During the Spring 2018 reading and exam period which starts April 27, 2018 (Friday), you must make a reservation to use a library study room. All of the study rooms will be locked; please go to the first floor circulation desk when your reservation time begins to charge out the key to the room. The link for study room reservations can be found on the library homepage under Related Links.

Study Room Policies

  • Study rooms are for the use of groups of two or more students.
  • Study rooms may be reserved for the current day and three days ahead.
  • Study room reservations may be made in 30-minute time slots; the time slots must be contiguous.
  • Students may book up to 8 contiguous time slots per day for a total of 4 hours per user per day.

Library Hours for the Reading/Exam Period 

April 27, 2018 (Fri.) – May 10, 2018 (Thurs): 8:00 AM to 2:00 AM

(Circulation Desk closes at 12 midnight on these dates.)

May 11, 2018 (Friday): 8:00 AM – 10:00 PM 

Good luck on your exams!

 

Snow Day Reading: Riot Days

In “Riot Days”, her short memoir of the events leading to her incarceration and subsequent release 18 months later,  Maria Alyokhina gives us a glimpse of the Russian justice and penal systems. But it is a glimpse, and nothing more.

Alyokhina is a member of the band Pussy Riot, perhaps still best known for their “punk prayer”  protest in 2012, at the Cathedral of Christ the Savior in Moscow. After eluding authorities for a while, Alyokhina and two fellow Pussy Rioters were arrested.  Most of “Riot Days” is about what ensued: detention, trial, conviction, and imprisonment in prisons in Berezniki near the Ural Mountains, and in Nizhny Novgorod.

Upon arrest, the author and her bandmates were charged with “hooliganism motivated by religious hatred”, with prosecutors seeking a 3 year prison term for each of the accused. In the chapter titled “Russian Trial”, Alyokhina describes a trial which is by turns tedious and absurd: a long line of accusers claiming shock and moral injury, confused witnesses, an accuser who wasn’t present at the church and only “saw the video”, a vomiting dog.  Not to mention a sometimes distracted judge:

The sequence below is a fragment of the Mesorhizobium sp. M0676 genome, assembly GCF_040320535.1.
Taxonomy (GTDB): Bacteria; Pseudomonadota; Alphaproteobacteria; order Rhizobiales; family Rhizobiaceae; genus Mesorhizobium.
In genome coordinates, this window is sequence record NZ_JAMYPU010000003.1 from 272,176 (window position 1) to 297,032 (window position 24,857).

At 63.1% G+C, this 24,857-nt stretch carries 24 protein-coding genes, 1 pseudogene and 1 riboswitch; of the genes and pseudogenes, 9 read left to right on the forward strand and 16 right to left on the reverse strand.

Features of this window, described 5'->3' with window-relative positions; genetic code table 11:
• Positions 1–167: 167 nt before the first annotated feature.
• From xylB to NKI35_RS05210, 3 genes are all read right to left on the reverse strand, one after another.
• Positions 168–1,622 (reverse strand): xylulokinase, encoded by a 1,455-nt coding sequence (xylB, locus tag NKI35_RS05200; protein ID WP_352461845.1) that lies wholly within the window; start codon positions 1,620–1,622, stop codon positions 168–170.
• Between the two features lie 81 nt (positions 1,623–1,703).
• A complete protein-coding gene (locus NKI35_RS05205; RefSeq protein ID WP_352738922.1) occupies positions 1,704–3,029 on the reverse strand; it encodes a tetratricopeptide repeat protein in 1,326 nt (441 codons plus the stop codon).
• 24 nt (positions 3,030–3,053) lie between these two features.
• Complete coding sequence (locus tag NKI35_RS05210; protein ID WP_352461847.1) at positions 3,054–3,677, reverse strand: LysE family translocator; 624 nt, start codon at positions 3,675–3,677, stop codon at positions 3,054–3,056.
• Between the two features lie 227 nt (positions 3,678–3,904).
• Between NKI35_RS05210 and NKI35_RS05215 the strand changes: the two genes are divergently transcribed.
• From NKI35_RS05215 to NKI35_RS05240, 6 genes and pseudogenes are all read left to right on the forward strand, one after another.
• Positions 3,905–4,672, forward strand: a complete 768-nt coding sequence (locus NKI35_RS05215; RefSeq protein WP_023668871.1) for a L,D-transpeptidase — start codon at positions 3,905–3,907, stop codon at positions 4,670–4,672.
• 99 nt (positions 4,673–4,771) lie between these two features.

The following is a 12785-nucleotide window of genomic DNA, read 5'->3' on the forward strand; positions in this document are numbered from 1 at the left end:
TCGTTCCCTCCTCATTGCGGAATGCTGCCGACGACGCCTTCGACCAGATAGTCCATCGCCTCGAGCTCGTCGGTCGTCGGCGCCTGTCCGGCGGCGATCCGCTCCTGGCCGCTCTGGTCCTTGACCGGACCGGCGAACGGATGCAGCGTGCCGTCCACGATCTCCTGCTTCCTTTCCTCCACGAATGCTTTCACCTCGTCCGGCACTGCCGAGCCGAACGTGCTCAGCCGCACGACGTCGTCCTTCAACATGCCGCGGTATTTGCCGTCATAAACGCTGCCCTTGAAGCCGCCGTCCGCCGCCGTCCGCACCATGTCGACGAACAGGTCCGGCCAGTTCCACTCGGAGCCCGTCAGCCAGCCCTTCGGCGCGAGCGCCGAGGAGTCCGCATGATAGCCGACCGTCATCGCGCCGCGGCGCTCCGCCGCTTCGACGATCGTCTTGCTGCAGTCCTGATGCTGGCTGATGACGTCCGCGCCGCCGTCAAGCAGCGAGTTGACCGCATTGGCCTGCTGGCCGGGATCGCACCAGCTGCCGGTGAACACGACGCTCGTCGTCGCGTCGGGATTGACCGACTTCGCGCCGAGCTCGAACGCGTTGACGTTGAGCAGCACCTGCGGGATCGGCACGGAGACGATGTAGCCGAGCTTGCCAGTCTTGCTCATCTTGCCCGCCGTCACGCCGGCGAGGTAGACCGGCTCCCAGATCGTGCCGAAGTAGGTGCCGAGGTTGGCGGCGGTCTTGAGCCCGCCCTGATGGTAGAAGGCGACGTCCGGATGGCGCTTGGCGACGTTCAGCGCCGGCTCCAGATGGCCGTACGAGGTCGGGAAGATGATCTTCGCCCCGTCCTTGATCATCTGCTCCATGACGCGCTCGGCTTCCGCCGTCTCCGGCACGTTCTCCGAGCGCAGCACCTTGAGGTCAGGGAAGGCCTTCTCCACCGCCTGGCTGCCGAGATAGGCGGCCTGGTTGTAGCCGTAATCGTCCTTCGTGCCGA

“The secretary stops recording the proceedings. The judge bows her head and starts doodling.

‘Your Honour, please stop doodling!’ the lawyer shouts.

‘Don’t look at my desk!’ the judge shouts back.”

After she was convicted and sentenced to 2 years in prison, Alyokhina would continue to fight the system from within.  Often her protests would fall flat, and she spent months in solitary confinement. Yet a surprising number of times, and in part due to her celebrity, her efforts bore fruit. Notably, on occasions when she was able to tell the authorities what specific law they were violating, she managed to get the guards to rein in their abuses such as stealing from the salaries owed to the prisoners.  

Included in “Riot Days” are some evocative vignettes, as Alyokhina navigates the Russian justice and penal systems.  The guards who get upset when the prisoner who gives manicures to everyone in prison, guards and prisoners alike, is about to be released (“Who will do our nails?”) Having nothing to read in prison other than a box full of romance novels.  Igor, the chief of criminal investigations, who boasts about dieting and riding 10 miles on his bicycle. The author making sushi rolls for her fellow prisoners, none of whom has tasted sushi before.  

With widespread disenfranchisement of those who have been convicted in this country, one of the author’s stories involving voting was quite striking.  Alyokhina was a detained prisoner accused of political crimes, and on hunger strike, when this happened:

“In the middle of all this, the clatter of an iron key in the lock of the iron door, and someone roars “You want to vote?”

Despite being weakened by her hunger strike, the author jumped out of her cell. In an elegantly decorated room adorned with a large portrait of Putin, she got to vote in the Russian presidential elections.